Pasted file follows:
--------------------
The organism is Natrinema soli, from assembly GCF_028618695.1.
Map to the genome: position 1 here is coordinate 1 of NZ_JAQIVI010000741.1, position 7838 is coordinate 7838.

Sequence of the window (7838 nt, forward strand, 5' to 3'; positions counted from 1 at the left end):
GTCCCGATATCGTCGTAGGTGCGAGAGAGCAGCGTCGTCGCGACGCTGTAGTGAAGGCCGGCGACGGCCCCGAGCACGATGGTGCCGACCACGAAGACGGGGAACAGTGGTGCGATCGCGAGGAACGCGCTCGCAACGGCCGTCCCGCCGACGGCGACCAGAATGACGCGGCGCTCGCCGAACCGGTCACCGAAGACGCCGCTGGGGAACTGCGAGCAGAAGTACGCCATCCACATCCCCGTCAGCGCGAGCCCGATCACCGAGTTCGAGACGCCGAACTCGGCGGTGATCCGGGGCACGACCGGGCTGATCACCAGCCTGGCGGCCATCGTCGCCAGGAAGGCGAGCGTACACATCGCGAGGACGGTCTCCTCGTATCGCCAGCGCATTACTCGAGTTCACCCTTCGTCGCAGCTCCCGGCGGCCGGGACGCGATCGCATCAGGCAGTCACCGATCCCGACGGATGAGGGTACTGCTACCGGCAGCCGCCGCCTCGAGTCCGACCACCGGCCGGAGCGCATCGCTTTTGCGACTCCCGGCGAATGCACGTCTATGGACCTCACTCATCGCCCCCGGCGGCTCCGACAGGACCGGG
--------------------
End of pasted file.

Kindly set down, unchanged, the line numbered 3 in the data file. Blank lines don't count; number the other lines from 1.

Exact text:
Sequence of the window (7838 nt, forward strand, 5' to 3'; positions counted from 1 at the left end):